The Twentieth Century Society

Building of the month

Santo António da Polana, Maputo. Nuno Craviero Lopes, 1962
Santo António da Polana, Maputo. Nuno Craviero Lopes, 1962
Santo António da Polana, Maputo. Nuno Craviero Lopes, 1962

Church of Santo António da Polana, Maputo, Mozambique

by David Knight

The Church of Santo António da Polana, inaugurated in 1962 to the designs of Nuno Craveiro Lopes, is an extraordinary formal gesture in its context – a 20th century suburb of Maputo, Mozambique – but it also represents an extraordinary political gesture, a bravura piece of patronage which rejected the colonial state-sponsored mock-rural architectural language of ‘Portuguese suave’ in favour of something at the fringes of what was then culturally and technically possible.

Standing on the street in front of the church today, its folded concrete shell is mountainous and slightly ungainly. When new, standing at the centre of a new suburb primarily intended for wealthy Portuguese, it must have been an even more extraordinary sight, a self-confident counterpoint to the whitewashed suburban villas popping up around it in neat gridiron. In 1958, the church community had rejected a scheme by Lisbon-based (and state-sponsored) architect Luis Possolo which was of a much more conventional character; modernist in spirit but traditionalist in form, at the progressive end of the ‘Portuguese Suave’ language that had come, by this point, to be the favoured architectural expression of Salazar’s Estado Novo regime back in Portugal. ‘Portuguese Suave’ tended to dress government buildings and schools as smoothed-off baroque palaces, villas as vernacular farm buildings, and churches as, well, churches – marrying readily legible church-like form-making with more contemporary applied pattern and decoration. This language wasn’t acceptable to the commissioners of the Church of Santo António, who instead supported a rival project by Nuno Craveiro Lopes, much to the anger of the Lisbon-controlled city council. Lopes, also Portuguese, had been in Mozambique since 1952, lying low following some years of political activism contrary to the Estado Novo regime back home. Lopes was the son of the then-incumbent President of the Portuguese Republic, Francisco Craveiro Lopes, who himself had been somewhat critical of the regime in Portugal and was advised to move his son abroad for his own safety.

Lopes’ design for the Polana church, which was also radical internally thanks to its central altar and radial congregation, was a bold gesture by both its client and its architect, situating itself assertively in a complex political moment: between colonial orthodoxy and the emergent ideas of a colonised nation. Alongside contemporaries like Pancho Guedes, Lopes’ work looked to create an internationally progressive architecture that was also formally responsive to its context, reflecting a growing awareness of indigenous forms, climate and identity.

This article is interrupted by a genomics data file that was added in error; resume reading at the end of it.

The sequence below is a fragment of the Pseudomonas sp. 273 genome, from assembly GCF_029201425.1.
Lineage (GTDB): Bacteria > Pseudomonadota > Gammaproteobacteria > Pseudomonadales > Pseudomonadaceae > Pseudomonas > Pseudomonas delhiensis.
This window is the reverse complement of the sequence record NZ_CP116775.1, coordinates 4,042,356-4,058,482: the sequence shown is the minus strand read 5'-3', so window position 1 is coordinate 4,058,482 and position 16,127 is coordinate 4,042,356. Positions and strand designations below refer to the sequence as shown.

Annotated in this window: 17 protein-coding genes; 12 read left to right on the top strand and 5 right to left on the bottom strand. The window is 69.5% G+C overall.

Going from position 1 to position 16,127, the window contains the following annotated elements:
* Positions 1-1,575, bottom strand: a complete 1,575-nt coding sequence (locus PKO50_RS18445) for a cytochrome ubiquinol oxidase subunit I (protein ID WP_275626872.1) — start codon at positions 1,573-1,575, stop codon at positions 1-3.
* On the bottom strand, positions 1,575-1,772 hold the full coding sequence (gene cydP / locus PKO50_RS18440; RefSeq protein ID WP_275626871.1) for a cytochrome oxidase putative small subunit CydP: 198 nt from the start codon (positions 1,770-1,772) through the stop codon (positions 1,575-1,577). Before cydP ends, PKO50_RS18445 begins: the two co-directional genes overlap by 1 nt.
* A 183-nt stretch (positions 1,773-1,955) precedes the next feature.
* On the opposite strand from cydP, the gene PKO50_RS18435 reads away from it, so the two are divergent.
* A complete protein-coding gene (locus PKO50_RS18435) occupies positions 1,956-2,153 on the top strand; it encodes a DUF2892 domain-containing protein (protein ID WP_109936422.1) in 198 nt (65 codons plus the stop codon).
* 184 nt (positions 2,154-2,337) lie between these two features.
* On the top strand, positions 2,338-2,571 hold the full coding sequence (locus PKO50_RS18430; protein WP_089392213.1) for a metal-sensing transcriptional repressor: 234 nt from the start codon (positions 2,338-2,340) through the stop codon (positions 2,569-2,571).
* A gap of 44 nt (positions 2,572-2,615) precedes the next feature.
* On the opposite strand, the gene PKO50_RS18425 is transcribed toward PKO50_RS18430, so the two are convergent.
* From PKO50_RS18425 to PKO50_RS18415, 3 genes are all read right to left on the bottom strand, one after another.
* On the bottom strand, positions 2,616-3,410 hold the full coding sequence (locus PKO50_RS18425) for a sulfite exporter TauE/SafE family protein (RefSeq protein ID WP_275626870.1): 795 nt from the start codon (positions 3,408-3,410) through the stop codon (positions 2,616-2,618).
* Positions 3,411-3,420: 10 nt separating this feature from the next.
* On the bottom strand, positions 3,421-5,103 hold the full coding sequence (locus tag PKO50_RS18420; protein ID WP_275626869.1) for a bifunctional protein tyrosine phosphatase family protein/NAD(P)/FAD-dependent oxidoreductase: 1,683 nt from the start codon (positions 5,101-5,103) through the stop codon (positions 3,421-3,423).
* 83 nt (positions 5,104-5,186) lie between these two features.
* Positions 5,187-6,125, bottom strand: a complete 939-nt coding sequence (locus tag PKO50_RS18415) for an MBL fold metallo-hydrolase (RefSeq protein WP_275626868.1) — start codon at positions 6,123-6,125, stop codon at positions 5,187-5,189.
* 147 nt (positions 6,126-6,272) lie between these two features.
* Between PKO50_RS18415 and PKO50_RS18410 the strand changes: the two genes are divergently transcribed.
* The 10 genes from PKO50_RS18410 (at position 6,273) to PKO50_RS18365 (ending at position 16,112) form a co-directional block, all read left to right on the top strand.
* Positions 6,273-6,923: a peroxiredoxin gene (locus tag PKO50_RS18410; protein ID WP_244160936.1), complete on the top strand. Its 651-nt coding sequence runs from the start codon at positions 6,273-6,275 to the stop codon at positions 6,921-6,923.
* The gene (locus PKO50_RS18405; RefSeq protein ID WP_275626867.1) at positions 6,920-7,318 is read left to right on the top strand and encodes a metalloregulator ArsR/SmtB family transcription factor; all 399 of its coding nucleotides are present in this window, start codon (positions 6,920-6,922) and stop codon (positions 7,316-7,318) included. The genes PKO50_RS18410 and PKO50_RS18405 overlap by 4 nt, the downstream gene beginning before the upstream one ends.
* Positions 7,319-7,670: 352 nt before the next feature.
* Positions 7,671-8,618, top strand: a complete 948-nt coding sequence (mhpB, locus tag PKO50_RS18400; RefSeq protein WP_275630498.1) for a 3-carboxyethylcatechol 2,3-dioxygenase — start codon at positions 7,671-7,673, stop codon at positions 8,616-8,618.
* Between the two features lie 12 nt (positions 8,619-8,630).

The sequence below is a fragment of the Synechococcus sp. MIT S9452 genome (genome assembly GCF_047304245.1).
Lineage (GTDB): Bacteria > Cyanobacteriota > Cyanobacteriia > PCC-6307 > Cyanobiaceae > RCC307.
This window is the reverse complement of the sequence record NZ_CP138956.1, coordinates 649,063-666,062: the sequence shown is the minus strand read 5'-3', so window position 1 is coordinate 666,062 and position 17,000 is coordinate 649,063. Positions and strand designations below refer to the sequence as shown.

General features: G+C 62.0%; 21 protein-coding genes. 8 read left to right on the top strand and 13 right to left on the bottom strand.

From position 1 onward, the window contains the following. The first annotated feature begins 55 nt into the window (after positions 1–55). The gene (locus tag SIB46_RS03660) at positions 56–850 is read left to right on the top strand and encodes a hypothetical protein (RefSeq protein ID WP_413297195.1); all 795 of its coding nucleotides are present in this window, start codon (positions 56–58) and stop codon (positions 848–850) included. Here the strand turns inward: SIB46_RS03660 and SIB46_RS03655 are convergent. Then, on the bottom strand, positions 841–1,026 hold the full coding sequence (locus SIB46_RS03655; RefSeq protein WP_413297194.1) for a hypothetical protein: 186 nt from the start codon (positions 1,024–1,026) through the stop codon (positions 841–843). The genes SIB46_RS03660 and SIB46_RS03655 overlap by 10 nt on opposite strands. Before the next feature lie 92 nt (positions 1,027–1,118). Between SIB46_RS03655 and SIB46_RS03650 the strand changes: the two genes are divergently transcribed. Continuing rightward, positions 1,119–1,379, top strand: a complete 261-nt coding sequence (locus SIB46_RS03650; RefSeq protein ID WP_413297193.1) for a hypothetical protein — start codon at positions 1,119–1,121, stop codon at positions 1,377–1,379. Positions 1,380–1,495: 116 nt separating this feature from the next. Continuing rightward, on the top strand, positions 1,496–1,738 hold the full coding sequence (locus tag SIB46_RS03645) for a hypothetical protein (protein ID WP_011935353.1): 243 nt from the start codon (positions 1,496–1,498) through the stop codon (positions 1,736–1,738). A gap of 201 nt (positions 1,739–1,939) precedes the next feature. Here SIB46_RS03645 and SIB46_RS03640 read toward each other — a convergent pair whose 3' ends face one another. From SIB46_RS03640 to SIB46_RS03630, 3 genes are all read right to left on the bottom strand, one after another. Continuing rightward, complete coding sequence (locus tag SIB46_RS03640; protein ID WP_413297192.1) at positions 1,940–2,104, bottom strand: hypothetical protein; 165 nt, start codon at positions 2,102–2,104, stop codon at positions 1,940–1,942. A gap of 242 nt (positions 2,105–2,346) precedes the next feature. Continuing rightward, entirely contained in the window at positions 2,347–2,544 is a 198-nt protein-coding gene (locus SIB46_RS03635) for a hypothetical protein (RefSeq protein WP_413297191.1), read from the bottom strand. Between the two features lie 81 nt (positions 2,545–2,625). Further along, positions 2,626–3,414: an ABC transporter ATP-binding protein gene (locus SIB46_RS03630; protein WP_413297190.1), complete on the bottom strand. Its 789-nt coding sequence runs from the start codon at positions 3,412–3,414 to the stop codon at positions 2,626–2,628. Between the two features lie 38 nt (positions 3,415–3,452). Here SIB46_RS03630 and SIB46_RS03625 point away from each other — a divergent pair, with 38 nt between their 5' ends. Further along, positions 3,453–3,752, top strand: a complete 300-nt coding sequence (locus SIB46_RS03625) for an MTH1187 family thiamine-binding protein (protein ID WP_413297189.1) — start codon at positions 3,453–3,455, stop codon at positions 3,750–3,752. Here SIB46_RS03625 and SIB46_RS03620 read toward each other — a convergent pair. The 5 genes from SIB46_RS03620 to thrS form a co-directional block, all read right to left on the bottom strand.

If the exterior of the Polana church is an assertive statement about new forms and new societies, internally this translates into a remarkably delicate folded form; the concrete is papery and smooth, thin strands of stained glass sit between the folds. It is a peaceful space, connected to a contemporary global tendency toward church building in the round which includes Niemeyer’s Brasília Cathedral, Gibberd’s Liverpool Metropolitan Cathedral and Our Lady of Guadelope, Madrid, by Felix Candela, Enrique de la Mora y Palomar and José Ramón Azpiazu.

Within two years of the church’s completion, the war of independence began that would eventually, in 1974, lead to Mozambique breaking away from Portugal and expelling the vast majority of Portuguese from the country. Lopes never saw this; he died two years beforehand and was buried in Maputo.
Santo António da Polana is the most dramatic moment in a series of remarkable modernist projects in the suburb of Polana, dotted in amongst what is otherwise a conventional mid-century suburb. In amongst the villas there is Pancho Guedes’ remarkable 1958 nursery school, composed of a series of pyramidal outdoor rooms linked by a spine block. There is Polana Secondary School, a complex Brutalist work by João José Tinoco and José Forjaz which rejects the urban plan of Polana in favour of a north-south orientation which creates a series of courtyards between open classrooms, and a central spine which is more street than corridor. And there are also the Matos Ribeiro ‘semi-detached’ villas (1952-53) and the Tres Girafas house (1956-58), both by Pancho Guedes and featuring his giraffe-y expressive chimneys, which continue to poke up over the increasingly high hedges and garden walls of the suburb. Taken as a set, these projects speak of the potential of the colonial suburb to be a site of radical spatial and political ideas, ideas which remain powerful.

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Having been renovated once in 1992, Santo António da Polana is again in need of structural works to maintain its concrete shell structure and prevent water leaks, as described in a recent article published by Docomomo. To donate funds to support this work, help fundraise, or for more information, please contact Team Polana via teampolana@gmail.com or via Facebook at www.facebook.com/polana.team

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